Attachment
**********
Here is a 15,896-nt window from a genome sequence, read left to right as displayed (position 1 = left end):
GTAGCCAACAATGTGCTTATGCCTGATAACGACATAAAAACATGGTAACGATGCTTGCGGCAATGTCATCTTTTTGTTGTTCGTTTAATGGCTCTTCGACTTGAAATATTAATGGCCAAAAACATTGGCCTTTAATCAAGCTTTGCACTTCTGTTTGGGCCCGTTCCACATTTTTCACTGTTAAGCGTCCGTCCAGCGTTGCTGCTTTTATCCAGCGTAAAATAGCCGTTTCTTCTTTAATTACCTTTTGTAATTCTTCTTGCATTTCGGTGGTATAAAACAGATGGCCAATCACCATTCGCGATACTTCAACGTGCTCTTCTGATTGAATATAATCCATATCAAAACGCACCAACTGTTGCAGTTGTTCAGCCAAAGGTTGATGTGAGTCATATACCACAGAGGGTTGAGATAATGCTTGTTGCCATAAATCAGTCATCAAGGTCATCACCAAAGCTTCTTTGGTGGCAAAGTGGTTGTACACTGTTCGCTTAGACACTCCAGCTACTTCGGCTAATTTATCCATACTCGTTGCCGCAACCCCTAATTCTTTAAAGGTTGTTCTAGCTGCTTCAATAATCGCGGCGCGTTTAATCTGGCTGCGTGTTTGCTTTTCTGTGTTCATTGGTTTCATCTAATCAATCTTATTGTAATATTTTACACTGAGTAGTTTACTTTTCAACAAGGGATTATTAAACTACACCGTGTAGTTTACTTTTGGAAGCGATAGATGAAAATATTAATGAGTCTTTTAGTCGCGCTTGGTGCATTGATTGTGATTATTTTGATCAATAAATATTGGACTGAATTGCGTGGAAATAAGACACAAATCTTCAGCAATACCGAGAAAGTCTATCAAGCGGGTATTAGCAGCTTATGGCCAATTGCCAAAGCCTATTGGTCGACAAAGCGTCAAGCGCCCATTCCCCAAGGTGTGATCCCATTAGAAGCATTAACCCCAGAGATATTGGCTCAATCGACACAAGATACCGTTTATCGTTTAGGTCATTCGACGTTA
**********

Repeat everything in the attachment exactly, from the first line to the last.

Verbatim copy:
Here is a 15,896-nt window from a genome sequence, read left to right as displayed (position 1 = left end):
GTAGCCAACAATGTGCTTATGCCTGATAACGACATAAAAACATGGTAACGATGCTTGCGGCAATGTCATCTTTTTGTTGTTCGTTTAATGGCTCTTCGACTTGAAATATTAATGGCCAAAAACATTGGCCTTTAATCAAGCTTTGCACTTCTGTTTGGGCCCGTTCCACATTTTTCACTGTTAAGCGTCCGTCCAGCGTTGCTGCTTTTATCCAGCGTAAAATAGCCGTTTCTTCTTTAATTACCTTTTGTAATTCTTCTTGCATTTCGGTGGTATAAAACAGATGGCCAATCACCATTCGCGATACTTCAACGTGCTCTTCTGATTGAATATAATCCATATCAAAACGCACCAACTGTTGCAGTTGTTCAGCCAAAGGTTGATGTGAGTCATATACCACAGAGGGTTGAGATAATGCTTGTTGCCATAAATCAGTCATCAAGGTCATCACCAAAGCTTCTTTGGTGGCAAAGTGGTTGTACACTGTTCGCTTAGACACTCCAGCTACTTCGGCTAATTTATCCATACTCGTTGCCGCAACCCCTAATTCTTTAAAGGTTGTTCTAGCTGCTTCAATAATCGCGGCGCGTTTAATCTGGCTGCGTGTTTGCTTTTCTGTGTTCATTGGTTTCATCTAATCAATCTTATTGTAATATTTTACACTGAGTAGTTTACTTTTCAACAAGGGATTATTAAACTACACCGTGTAGTTTACTTTTGGAAGCGATAGATGAAAATATTAATGAGTCTTTTAGTCGCGCTTGGTGCATTGATTGTGATTATTTTGATCAATAAATATTGGACTGAATTGCGTGGAAATAAGACACAAATCTTCAGCAATACCGAGAAAGTCTATCAAGCGGGTATTAGCAGCTTATGGCCAATTGCCAAAGCCTATTGGTCGACAAAGCGTCAAGCGCCCATTCCCCAAGGTGTGATCCCATTAGAAGCATTAACCCCAGAGATATTGGCTCAATCGACACAAGATACCGTTTATCGTTTAGGTCATTCGACGTTA